A new video gambling cafe is planned in Prospect Heights, but some members of the city council have concerns about the project.
Elsie’s Place, which is proposed for 99 E. Palatine Road, Unit B, would have five video gambling terminals, a liquor license and a small pre-made food menu including hot dogs, pizza and sandwiches, according to a plan presented to the council last week.
Owned by Minnesota-based Lieberman Cos., eight other Elsie’s have opened in Illinois since 2014, including suburban locations in Worth, Streamwood, Midlothian, Justice and Waukegan.
The proposal received a unanimous recommendation from the city’s zoning board, officials said, but a few aldermen took issue with the type of business and its location.
There already are nine businesses in Prospect Heights with video gambling licenses from the Illinois Gaming Board, and Alderman Patrick Ludvigsen said he thinks the area is too saturated.
“We have seven locations all on the east side of town, several that are very close to this one,” he said. “I think it is really too concentrated for this.”
Ludvigsen said he also doesn’t agree with Elsie’s business model, which calls for a 1,060-square-foot establishment with only a few tables other than the gambling area and no full kitchen.
“I’m not a fan of the cafes. I’m not against video gaming, I think it has been a great help to the city and to the state, but it has got to be used correctly,” Ludvigsen said. “All you’re really concerned about is the gaming, you’re not asking for a variance to open a restaurant.”
Hal Lieberman, president of Lieberman Cos., said the company hopes to have 25 percent of the business’ revenue come from food sales, with the rest from gambling. However, he admitted there are some locations where food sales are significantly lower.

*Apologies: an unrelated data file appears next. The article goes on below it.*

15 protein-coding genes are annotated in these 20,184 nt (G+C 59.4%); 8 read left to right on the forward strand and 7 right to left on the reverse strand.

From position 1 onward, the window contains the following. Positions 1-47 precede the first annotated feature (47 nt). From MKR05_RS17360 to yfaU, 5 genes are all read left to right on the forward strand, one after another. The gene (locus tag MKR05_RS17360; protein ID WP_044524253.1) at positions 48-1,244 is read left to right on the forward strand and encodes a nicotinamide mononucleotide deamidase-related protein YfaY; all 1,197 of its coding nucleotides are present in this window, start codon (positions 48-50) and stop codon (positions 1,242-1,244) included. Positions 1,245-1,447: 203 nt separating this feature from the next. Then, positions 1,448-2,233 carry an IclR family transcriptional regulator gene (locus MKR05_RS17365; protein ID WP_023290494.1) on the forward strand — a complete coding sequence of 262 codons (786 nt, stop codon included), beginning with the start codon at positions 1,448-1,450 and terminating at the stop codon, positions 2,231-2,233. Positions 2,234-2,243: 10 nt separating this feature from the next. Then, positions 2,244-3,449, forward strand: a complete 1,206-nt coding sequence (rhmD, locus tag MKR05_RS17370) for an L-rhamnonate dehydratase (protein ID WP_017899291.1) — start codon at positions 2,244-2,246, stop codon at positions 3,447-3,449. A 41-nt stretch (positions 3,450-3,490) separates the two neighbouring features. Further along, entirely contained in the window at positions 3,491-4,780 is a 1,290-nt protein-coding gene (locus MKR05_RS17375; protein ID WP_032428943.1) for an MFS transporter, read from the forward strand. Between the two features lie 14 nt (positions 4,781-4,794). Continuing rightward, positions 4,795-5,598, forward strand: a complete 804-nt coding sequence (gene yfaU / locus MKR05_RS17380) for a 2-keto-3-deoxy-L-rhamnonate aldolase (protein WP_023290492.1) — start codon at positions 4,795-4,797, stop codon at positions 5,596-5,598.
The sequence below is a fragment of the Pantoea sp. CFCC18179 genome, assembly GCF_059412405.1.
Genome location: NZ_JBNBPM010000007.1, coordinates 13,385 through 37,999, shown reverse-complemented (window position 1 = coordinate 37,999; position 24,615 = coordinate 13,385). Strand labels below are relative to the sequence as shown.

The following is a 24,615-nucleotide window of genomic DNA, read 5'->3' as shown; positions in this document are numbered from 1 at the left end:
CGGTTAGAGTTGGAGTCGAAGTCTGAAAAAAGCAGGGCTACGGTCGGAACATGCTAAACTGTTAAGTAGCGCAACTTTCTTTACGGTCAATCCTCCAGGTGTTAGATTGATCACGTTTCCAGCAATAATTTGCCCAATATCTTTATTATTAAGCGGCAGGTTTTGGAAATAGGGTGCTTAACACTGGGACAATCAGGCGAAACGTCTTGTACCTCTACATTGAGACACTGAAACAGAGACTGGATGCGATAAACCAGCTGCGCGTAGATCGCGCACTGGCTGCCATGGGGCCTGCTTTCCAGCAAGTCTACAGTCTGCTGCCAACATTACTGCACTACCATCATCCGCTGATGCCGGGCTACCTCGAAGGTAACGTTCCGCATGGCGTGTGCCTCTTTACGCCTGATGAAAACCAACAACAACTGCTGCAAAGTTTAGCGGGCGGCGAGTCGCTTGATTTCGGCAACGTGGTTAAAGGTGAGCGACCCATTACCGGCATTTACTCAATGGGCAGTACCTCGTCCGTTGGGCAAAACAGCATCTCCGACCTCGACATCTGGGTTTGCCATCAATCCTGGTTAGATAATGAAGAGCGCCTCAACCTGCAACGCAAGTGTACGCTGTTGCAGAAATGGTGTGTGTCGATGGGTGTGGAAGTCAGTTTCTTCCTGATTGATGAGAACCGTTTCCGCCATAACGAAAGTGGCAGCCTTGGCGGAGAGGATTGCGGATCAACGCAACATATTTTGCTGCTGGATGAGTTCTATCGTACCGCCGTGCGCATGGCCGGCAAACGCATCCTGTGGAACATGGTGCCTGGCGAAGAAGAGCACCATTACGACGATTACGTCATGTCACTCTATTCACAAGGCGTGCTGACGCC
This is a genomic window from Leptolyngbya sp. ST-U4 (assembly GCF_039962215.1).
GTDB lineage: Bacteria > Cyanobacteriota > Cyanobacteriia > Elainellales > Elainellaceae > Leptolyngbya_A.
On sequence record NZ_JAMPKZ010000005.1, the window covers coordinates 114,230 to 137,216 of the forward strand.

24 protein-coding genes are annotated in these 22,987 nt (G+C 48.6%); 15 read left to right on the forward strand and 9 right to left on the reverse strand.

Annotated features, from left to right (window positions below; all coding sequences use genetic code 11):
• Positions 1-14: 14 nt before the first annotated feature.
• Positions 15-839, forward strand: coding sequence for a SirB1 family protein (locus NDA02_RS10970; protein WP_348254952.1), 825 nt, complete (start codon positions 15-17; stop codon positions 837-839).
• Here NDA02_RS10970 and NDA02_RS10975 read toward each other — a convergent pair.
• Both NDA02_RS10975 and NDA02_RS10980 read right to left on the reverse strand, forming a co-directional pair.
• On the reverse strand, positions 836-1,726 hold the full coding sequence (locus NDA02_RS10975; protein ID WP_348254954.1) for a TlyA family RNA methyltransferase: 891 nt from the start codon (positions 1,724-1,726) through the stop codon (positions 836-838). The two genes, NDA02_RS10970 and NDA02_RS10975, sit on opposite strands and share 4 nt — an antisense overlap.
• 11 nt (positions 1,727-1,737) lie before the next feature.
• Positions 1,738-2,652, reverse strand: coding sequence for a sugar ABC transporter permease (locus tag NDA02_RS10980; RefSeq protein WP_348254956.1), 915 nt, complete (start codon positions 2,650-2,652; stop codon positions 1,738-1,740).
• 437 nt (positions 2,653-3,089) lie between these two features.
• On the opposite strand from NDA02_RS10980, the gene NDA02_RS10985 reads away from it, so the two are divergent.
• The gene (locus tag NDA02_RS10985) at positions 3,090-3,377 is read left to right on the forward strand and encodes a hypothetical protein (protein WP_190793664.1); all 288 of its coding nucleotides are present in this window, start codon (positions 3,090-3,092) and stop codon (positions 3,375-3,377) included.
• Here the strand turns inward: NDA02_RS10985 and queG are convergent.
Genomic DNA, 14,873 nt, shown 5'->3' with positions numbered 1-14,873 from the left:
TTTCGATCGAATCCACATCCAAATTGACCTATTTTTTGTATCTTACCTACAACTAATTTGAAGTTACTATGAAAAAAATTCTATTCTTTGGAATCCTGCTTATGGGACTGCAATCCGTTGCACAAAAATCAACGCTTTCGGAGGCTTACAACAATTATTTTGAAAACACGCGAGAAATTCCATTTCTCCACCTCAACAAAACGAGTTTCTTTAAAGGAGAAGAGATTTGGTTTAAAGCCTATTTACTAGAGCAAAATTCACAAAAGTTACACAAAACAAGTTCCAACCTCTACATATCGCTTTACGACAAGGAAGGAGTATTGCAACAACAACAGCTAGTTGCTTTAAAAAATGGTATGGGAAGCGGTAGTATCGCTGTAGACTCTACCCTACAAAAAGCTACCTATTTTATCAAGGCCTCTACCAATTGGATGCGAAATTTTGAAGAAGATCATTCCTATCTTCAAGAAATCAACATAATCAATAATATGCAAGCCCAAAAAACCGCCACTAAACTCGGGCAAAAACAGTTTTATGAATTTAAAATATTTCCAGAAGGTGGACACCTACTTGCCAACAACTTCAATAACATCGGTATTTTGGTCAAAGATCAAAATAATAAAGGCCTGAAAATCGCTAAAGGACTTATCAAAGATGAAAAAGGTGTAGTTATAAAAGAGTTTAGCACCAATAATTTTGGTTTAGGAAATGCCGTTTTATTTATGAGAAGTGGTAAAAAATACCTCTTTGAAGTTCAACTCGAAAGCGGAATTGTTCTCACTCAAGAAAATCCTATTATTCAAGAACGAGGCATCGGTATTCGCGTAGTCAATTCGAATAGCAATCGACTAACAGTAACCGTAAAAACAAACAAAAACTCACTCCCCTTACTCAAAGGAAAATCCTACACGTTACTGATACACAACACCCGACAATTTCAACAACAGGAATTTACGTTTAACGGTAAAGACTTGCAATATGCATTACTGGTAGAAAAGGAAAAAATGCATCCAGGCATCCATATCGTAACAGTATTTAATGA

“My concern is that when you open a video gaming place like this, you take away from the places that are real restaurants employing dozens of people,” Ludvigsen said.
“I don’t like these, I’m in the minority on the council,” he added. “But I just think you’re pulling it away from the ones who are really benefiting the community.”
Others, however, credited Lieberman Cos. for being upfront about the Elsie’s Place business model.
“I appreciate the honest presentation you gave,” said Alderman Scott Williamson. “This is very different from the presentations we were given by others who touted themselves as a restaurant.”
Alderwoman Lora Messer asked about parking and brought up concerns of residents who visit the nearby branch of the Indian Trails Public Library.
“There is a library right next door that brings in a lot of children. The alcohol involved here was somewhat of a concern for some of the tenants and residents in the area,” Messer said.
The city council is expected to vote on the Elsie’s Place proposal April 25